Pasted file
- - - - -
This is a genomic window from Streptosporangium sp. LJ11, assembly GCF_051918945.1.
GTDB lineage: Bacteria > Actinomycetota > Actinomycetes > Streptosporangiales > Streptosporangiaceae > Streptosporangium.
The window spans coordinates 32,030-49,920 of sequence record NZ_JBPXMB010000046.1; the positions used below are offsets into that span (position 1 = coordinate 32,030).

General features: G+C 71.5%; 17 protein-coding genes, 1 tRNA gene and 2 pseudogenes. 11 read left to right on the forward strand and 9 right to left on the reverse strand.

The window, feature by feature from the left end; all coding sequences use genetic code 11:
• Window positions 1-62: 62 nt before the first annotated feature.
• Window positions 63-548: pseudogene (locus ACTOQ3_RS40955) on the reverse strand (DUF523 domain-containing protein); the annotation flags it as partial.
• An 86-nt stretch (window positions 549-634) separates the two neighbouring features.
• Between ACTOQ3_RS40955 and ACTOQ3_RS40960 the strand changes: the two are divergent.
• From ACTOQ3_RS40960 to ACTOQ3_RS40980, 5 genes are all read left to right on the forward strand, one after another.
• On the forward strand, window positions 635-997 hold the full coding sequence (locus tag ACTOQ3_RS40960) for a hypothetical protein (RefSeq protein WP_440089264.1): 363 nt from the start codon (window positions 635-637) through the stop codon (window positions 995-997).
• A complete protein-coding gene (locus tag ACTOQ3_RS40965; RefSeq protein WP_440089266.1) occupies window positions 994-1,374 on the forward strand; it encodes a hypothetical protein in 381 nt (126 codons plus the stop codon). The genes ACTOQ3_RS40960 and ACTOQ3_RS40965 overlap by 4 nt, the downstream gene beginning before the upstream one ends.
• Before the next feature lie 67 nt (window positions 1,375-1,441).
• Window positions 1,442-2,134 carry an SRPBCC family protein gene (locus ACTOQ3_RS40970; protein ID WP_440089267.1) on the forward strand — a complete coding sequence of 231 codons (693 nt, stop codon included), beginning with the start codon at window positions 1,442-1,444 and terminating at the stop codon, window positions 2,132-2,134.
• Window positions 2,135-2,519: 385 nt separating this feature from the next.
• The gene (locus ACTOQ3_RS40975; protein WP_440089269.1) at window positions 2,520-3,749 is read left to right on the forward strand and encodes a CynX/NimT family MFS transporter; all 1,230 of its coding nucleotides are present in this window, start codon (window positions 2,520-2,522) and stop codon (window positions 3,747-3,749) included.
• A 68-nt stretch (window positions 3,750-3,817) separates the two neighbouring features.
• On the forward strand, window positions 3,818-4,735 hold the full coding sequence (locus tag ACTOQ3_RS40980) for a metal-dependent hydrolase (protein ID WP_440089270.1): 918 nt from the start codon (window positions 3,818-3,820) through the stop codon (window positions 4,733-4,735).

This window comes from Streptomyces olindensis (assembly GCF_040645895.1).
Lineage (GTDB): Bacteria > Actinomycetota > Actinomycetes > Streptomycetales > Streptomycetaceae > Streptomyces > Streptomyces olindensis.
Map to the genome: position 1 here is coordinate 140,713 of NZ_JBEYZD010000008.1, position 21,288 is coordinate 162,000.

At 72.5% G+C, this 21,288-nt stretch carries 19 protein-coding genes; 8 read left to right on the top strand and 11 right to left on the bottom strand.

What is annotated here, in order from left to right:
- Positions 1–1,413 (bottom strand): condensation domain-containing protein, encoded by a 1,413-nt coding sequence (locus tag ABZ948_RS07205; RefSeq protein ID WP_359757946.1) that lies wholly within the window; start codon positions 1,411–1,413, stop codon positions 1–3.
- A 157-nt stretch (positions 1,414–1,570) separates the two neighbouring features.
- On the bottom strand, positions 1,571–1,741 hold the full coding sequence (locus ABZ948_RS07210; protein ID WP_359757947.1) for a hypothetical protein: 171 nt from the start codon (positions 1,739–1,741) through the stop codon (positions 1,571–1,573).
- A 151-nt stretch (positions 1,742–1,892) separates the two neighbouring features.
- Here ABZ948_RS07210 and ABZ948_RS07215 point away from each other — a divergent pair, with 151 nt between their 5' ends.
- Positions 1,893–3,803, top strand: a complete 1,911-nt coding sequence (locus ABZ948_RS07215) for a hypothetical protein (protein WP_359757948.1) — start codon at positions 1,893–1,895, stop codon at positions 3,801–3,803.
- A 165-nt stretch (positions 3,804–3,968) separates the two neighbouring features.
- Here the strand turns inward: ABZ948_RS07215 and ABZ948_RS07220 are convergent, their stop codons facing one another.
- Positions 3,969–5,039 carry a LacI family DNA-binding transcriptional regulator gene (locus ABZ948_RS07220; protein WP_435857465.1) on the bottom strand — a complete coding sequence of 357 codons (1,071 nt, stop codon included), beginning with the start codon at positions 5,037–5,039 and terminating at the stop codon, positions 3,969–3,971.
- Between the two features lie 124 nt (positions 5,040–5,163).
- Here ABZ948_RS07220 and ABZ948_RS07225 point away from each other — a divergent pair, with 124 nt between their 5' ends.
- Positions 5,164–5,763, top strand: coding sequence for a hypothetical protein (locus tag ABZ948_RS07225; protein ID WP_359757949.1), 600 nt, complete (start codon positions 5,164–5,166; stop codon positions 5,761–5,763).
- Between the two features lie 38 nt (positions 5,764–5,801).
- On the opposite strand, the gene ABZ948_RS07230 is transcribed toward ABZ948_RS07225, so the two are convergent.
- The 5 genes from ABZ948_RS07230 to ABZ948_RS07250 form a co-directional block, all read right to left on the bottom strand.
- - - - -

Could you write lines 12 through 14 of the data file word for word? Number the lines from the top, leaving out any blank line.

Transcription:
• A complete protein-coding gene (locus tag ACTOQ3_RS40965; RefSeq protein WP_440089266.1) occupies window positions 994-1,374 on the forward strand; it encodes a hypothetical protein in 381 nt (126 codons plus the stop codon). The genes ACTOQ3_RS40960 and ACTOQ3_RS40965 overlap by 4 nt, the downstream gene beginning before the upstream one ends.
• Before the next feature lie 67 nt (window positions 1,375-1,441).
• Window positions 1,442-2,134 carry an SRPBCC family protein gene (locus ACTOQ3_RS40970; protein ID WP_440089267.1) on the forward strand — a complete coding sequence of 231 codons (693 nt, stop codon included), beginning with the start codon at window positions 1,442-1,444 and terminating at the stop codon, window positions 2,132-2,134.